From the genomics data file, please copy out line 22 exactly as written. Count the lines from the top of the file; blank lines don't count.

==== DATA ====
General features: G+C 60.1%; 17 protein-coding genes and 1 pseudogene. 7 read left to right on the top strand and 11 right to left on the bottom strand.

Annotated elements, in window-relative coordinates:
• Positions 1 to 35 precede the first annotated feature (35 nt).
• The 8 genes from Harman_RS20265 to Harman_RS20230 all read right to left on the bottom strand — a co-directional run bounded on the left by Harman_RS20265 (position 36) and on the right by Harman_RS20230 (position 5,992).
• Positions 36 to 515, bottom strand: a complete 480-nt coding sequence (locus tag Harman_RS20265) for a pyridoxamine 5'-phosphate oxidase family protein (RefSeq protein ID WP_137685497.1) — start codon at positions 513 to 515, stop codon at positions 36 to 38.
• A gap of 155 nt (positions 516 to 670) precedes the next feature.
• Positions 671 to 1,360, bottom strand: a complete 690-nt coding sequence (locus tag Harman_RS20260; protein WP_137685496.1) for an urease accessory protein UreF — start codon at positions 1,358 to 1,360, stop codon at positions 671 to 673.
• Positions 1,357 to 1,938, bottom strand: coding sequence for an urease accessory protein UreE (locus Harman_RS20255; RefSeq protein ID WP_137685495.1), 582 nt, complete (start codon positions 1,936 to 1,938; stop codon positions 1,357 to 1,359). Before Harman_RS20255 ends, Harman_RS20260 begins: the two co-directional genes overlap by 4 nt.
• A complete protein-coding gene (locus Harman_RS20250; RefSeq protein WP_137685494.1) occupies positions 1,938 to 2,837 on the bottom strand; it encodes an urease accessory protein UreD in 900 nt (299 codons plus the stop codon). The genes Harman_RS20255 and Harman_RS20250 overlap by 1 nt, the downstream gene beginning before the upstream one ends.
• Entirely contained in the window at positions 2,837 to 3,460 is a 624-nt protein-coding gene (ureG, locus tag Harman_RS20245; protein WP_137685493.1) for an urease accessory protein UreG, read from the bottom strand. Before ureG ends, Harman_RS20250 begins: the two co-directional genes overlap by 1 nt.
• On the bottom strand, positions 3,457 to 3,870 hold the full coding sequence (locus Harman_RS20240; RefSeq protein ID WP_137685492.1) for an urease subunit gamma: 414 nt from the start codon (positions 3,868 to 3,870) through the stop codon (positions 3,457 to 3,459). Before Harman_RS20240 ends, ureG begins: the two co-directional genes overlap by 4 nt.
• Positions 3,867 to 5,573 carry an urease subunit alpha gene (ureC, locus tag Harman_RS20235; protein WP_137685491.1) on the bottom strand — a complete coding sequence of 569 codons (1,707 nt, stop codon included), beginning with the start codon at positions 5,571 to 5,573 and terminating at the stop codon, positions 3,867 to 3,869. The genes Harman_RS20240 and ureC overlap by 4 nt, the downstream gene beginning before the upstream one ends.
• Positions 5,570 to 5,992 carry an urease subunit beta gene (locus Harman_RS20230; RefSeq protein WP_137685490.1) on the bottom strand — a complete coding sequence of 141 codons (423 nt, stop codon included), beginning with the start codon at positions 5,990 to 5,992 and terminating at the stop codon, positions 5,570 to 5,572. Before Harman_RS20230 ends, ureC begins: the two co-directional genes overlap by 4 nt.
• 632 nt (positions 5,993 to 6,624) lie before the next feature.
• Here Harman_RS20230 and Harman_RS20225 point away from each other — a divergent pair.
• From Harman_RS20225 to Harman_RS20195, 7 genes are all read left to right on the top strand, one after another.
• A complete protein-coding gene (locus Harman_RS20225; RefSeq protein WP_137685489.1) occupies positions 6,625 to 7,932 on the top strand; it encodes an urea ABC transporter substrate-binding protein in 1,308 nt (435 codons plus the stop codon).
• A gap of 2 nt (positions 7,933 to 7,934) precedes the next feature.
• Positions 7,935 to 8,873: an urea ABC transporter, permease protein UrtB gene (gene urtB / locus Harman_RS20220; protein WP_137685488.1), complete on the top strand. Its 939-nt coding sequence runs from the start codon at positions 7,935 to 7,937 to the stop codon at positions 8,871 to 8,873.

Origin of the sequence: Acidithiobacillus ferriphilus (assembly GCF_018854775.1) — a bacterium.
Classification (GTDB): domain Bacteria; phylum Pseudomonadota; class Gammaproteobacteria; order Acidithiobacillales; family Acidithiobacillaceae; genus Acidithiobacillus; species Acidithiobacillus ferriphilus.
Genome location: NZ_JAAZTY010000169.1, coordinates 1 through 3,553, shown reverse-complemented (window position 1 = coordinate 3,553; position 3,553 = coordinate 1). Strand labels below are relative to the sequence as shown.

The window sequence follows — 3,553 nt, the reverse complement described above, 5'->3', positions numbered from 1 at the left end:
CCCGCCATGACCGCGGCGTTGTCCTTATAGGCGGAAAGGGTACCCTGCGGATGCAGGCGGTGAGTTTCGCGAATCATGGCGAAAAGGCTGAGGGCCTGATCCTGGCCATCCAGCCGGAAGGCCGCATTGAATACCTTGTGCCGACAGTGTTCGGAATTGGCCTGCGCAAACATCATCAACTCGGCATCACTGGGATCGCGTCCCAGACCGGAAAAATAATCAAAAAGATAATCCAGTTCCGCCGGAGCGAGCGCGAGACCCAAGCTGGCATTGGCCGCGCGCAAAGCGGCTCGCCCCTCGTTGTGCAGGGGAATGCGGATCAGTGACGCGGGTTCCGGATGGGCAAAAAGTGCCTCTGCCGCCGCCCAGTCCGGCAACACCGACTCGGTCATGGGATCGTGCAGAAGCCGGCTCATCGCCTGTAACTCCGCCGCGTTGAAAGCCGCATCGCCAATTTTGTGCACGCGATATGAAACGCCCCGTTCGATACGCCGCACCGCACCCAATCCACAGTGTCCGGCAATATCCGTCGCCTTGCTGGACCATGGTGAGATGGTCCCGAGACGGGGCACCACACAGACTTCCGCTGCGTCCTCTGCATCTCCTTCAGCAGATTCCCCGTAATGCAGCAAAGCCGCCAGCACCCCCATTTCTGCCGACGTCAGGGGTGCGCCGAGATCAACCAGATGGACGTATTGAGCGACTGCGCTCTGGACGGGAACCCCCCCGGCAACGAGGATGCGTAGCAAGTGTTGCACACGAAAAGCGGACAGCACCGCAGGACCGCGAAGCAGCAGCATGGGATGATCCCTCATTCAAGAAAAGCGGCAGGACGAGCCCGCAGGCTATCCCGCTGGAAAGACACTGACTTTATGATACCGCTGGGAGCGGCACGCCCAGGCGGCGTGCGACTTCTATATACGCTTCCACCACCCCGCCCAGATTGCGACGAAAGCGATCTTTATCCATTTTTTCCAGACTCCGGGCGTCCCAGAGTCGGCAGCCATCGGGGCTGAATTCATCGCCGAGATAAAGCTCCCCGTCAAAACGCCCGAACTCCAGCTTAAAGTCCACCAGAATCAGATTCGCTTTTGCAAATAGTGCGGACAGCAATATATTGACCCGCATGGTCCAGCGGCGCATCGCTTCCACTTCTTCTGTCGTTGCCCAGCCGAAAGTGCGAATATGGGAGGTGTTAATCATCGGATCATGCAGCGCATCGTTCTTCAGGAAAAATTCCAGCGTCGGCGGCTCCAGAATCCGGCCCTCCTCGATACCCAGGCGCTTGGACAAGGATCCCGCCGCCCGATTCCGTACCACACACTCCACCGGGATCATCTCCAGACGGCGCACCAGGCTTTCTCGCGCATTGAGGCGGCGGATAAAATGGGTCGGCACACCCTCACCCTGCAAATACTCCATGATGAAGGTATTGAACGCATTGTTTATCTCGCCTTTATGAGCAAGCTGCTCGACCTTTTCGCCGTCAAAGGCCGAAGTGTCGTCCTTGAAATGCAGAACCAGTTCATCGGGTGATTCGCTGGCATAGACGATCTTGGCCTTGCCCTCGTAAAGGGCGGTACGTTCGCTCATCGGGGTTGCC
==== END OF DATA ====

Genome location: NZ_JAAZTY010000169.1, coordinates 1 through 3,553, shown reverse-complemented (window position 1 = coordinate 3,553; position 3,553 = coordinate 1). Strand labels below are relative to the sequence as shown.